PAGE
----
A symposium on technology and ethics was held on Feb. 2 that hosted three hour-long seminars on ethics, engineering and technology and robotics in the new library auditorium.
The auditorium quickly filled with students interested to learn about the topics being outlined. All the seminars discussed the ethical issues that come with artificial intelligence and humanoid robotics, or robots that will interact and work with people. “The more technology that develops, the more ethical issues,” said Joseph R. Herkert, Lincoln associate professor of Ethics and Technology at Arizona State University. Herkert gave a speech on the specific subject of “Ethical Challenges of Emerging Technologies.”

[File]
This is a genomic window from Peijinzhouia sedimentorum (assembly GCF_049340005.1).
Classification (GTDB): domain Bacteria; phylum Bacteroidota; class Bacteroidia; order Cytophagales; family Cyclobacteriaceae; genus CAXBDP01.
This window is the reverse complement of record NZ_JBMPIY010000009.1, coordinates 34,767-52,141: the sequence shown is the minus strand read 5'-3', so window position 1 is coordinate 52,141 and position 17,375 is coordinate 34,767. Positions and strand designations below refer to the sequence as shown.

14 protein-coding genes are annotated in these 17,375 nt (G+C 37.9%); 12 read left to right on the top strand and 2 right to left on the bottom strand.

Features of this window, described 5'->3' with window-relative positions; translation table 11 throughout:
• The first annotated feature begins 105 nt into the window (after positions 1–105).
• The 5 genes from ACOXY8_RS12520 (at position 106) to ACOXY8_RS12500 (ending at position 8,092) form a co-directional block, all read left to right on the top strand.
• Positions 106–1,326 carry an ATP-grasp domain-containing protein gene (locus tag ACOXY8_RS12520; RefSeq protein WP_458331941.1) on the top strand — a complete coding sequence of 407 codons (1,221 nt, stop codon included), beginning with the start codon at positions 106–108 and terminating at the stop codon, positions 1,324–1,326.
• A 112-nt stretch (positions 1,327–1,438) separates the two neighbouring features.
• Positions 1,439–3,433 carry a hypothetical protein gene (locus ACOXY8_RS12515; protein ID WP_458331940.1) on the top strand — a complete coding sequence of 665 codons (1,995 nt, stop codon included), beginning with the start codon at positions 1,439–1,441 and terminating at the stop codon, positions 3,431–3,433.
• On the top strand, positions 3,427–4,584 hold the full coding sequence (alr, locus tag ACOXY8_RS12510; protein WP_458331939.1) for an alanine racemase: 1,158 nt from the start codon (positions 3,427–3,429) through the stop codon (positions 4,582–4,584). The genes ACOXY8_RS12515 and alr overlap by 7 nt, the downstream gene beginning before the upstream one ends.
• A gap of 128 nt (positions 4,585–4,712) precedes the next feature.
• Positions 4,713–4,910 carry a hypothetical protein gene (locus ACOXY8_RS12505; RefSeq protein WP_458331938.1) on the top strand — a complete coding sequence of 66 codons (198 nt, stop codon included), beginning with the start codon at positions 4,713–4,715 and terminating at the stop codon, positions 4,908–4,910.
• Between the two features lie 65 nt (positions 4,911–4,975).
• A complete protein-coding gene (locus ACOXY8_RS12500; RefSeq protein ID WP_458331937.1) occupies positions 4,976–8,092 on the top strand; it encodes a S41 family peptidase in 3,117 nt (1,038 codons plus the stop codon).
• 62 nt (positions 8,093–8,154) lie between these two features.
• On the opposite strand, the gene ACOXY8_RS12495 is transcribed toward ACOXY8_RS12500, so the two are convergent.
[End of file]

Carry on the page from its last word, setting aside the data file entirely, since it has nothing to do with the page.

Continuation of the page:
“Can Robots Be Moral?” was the first session, held at 8:30 a.m. The speakers invited were Herkert, Michael S. Pritchard, professor of Philosophy and director of the Center for the Study of Ethics in Society at Western Michigan University and Kirk W. Love, associate professor of computing/networking sciences at UVU.
“Ethics and Technology” was the last session, held in a panel form discussion at 1 p.m. The panel consisted of Herkert as well as three UVU faculty: Cheryl Hanewicz, assistant professor of technology management; Keith Olson, professor of computing/networking sciences and Ray Walker, associate vice president of information technology/CIO.
All three sessions related to one another, addressing similar questions about the upcoming ethical issue of robotic morality.